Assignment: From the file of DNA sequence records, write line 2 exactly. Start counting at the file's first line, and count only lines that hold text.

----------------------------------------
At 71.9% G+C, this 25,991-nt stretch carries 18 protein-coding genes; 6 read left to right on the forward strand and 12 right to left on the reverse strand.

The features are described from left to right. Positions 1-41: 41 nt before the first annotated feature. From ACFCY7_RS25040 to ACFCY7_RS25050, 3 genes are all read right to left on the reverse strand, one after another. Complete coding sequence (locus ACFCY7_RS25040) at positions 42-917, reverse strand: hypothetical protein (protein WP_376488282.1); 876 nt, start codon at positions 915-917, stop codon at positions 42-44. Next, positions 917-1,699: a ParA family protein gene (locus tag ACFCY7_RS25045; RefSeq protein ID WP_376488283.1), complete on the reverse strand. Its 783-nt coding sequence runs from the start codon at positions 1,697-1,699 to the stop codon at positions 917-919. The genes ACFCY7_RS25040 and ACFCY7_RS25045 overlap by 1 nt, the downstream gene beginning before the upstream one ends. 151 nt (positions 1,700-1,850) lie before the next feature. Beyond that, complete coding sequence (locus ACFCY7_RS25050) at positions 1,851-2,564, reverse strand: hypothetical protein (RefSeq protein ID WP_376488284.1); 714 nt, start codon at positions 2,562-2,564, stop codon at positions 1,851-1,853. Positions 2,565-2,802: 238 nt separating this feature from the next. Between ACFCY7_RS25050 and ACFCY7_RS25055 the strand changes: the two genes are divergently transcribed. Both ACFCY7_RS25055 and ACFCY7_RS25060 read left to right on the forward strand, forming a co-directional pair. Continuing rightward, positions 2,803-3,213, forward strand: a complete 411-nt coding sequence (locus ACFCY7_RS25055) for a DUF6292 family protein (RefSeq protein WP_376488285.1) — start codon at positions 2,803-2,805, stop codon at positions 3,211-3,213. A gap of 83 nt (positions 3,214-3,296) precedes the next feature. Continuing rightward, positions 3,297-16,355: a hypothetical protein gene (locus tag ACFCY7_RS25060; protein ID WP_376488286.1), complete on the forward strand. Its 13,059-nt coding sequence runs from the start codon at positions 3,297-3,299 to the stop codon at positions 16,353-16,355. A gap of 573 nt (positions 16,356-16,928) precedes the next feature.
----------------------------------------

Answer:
The features are described from left to right. Positions 1-41: 41 nt before the first annotated feature. From ACFCY7_RS25040 to ACFCY7_RS25050, 3 genes are all read right to left on the reverse strand, one after another. Complete coding sequence (locus ACFCY7_RS25040) at positions 42-917, reverse strand: hypothetical protein (protein WP_376488282.1); 876 nt, start codon at positions 915-917, stop codon at positions 42-44. Next, positions 917-1,699: a ParA family protein gene (locus tag ACFCY7_RS25045; RefSeq protein ID WP_376488283.1), complete on the reverse strand. Its 783-nt coding sequence runs from the start codon at positions 1,697-1,699 to the stop codon at positions 917-919. The genes ACFCY7_RS25040 and ACFCY7_RS25045 overlap by 1 nt, the downstream gene beginning before the upstream one ends. 151 nt (positions 1,700-1,850) lie before the next feature. Beyond that, complete coding sequence (locus ACFCY7_RS25050) at positions 1,851-2,564, reverse strand: hypothetical protein (RefSeq protein ID WP_376488284.1); 714 nt, start codon at positions 2,562-2,564, stop codon at positions 1,851-1,853. Positions 2,565-2,802: 238 nt separating this feature from the next. Between ACFCY7_RS25050 and ACFCY7_RS25055 the strand changes: the two genes are divergently transcribed. Both ACFCY7_RS25055 and ACFCY7_RS25060 read left to right on the forward strand, forming a co-directional pair. Continuing rightward, positions 2,803-3,213, forward strand: a complete 411-nt coding sequence (locus ACFCY7_RS25055) for a DUF6292 family protein (RefSeq protein WP_376488285.1) — start codon at positions 2,803-2,805, stop codon at positions 3,211-3,213. A gap of 83 nt (positions 3,214-3,296) precedes the next feature. Continuing rightward, positions 3,297-16,355: a hypothetical protein gene (locus tag ACFCY7_RS25060; protein ID WP_376488286.1), complete on the forward strand. Its 13,059-nt coding sequence runs from the start codon at positions 3,297-3,299 to the stop codon at positions 16,353-16,355. A gap of 573 nt (positions 16,356-16,928) precedes the next feature.